At first glance, the landscape of the United States southwest can appear as a monotone, barren, monotonous, and even redundant cycle of nothingness to a passing spectator. The muted colors of the desert can stretch on across several states, with sometimes only boulders or cactus for relief from the umber colored monotony.
Yet, the southwest has spawned some great artists from the Native American Art of the Anasazi, Hopi, Navajo, to the iconic art of Georgia O’Keefe.
In the summer of 1992 we took an over-road-car trip through this part of the great United States of America, and I was prepared to declare Death Valley the most desolate place on the planet earth until it began to rain. Now rainfall in Death Valley in August is virtually a miracle of sorts, simply by itself.
However, the real miracle was what happened to the desert in under an hour. That umber earth took on a green haze. Those stark lonely cactus began to burst forth in blooms of verdant yellows, oranges, crimsons. The arroyos began to run with muddy, rushing, life-giving water, and the desert turned into a virtual Garden of Eden.In a heartbeat we were experiencing first, the worst, and then, the best, that the desert has to offer.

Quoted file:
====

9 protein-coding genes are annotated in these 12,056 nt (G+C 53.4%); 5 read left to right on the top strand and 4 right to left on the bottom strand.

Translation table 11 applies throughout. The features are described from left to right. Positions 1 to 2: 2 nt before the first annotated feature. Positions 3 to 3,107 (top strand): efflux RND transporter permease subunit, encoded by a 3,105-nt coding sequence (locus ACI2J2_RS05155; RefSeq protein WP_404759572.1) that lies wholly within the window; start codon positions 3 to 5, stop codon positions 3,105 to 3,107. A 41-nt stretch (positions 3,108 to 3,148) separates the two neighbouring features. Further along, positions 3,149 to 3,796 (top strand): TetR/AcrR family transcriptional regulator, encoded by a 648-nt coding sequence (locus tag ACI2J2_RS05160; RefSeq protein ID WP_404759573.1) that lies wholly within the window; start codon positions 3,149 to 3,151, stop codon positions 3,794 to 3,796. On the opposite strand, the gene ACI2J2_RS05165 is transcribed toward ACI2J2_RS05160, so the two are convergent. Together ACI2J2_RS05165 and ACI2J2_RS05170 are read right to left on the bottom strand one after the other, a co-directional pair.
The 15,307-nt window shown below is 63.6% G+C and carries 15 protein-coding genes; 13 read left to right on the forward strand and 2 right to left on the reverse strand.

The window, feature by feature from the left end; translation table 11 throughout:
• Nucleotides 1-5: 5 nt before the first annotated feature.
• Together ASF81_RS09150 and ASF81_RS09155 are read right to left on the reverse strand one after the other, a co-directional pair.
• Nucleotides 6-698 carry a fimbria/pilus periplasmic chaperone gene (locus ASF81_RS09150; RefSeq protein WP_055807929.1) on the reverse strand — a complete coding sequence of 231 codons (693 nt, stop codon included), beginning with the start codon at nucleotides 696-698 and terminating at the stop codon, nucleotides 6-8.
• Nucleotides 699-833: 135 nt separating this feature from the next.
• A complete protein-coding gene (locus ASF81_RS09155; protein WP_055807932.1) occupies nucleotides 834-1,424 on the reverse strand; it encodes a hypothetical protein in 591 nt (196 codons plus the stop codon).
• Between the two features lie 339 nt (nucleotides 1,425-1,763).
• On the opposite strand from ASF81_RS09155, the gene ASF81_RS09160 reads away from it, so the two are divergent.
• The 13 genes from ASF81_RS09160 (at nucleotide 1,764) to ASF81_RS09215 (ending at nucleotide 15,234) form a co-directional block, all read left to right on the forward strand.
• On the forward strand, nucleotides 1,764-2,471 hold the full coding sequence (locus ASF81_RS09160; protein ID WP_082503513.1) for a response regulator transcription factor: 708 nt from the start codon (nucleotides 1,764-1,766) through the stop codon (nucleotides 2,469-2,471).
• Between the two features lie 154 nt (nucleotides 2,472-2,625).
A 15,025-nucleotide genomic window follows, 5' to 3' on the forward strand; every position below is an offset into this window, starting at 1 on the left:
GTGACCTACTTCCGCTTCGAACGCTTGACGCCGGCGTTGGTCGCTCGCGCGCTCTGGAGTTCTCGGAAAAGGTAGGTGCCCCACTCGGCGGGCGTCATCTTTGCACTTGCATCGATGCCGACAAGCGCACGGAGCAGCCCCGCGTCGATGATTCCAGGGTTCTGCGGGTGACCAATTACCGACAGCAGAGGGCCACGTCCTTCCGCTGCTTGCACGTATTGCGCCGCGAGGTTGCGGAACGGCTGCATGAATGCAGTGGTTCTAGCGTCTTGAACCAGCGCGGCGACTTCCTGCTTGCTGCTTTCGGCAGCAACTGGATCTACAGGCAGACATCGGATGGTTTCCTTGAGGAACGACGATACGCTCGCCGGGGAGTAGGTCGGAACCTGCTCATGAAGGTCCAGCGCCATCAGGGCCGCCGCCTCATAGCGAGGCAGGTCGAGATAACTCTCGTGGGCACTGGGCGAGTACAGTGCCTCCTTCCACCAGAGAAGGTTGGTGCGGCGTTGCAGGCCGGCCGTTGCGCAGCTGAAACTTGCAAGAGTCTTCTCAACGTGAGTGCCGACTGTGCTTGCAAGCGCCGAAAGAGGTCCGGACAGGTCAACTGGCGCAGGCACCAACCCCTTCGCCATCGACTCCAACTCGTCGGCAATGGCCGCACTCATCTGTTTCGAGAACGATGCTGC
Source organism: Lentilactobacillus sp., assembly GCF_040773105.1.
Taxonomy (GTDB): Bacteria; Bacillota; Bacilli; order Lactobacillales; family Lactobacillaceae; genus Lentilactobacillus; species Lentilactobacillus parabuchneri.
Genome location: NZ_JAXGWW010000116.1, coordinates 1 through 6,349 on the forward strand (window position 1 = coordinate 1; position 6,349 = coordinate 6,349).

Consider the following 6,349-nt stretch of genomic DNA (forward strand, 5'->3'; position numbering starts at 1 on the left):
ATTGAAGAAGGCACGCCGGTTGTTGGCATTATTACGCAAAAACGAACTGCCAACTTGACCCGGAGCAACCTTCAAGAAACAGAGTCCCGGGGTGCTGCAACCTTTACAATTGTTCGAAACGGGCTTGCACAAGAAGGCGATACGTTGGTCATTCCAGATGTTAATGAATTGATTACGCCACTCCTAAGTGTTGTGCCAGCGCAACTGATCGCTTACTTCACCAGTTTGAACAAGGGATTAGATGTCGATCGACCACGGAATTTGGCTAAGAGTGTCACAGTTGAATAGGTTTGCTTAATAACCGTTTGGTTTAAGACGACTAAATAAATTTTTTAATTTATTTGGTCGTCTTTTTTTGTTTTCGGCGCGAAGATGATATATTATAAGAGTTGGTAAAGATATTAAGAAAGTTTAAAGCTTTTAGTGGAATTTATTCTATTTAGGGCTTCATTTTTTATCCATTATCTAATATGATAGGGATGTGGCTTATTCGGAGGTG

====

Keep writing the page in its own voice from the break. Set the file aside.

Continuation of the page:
Firsthand, I learned of all that prolific life, subdued, seemingly hidden, almost seeming to not exist at all, suddenly bursting forth with vibrant beauty like an opening afternoon Broadway Production on the wide and seemingly endless stage of Mother Nature.It’s a challenge to communicate the extraordinary in the seemingly ordinary, but I always enjoy a good challenge, so when the kids have been nagging me for another Sunday afternoon art project, I’ve played around with this niggling idea of how to introduce the beauty in these subtleties to them in some fun way.
Because they love water paints, and because water paints can be the subtlest of art mediums, I opted to try to capture some of the shades of a southwestern sunset with water paint on white art paper. So with a children’s set of water paints, a glass of water, a paintbr5ush, and thick white art paper, we sat down to discuss sunset colors.
We agreed on a sandy yellow for the earth, a sunset yellow for the horizon color, a muted orange higher in the atmosphere, and a soft violet for the evening sky. We pretty much divided our paper into four sections, blending one color into the next at the point where they joined. There are no mistakes here. Sunset colors naturally bleed into each other, and so if it happens, it simply looks believable.
We sat our sunset paper aside, and took a piece of chocolate brown construction paper, about 3 inches tall, and made accordion pleats in it like a paper fan. Then with a decent pair of scissors, we cut out rectangular winds, rooflines, and arched doors.
Using glue, we sat our little hacienda like structure on our sandy, earth colored ground with the subtle shades of our painted sunset gleaming through our cutout windows. The kids were enchanted.
Thick white art paper
Brown construction paper
Glass of clear water
One box of watercolor paints
Total time: 1 ½ to 2 hours to complete.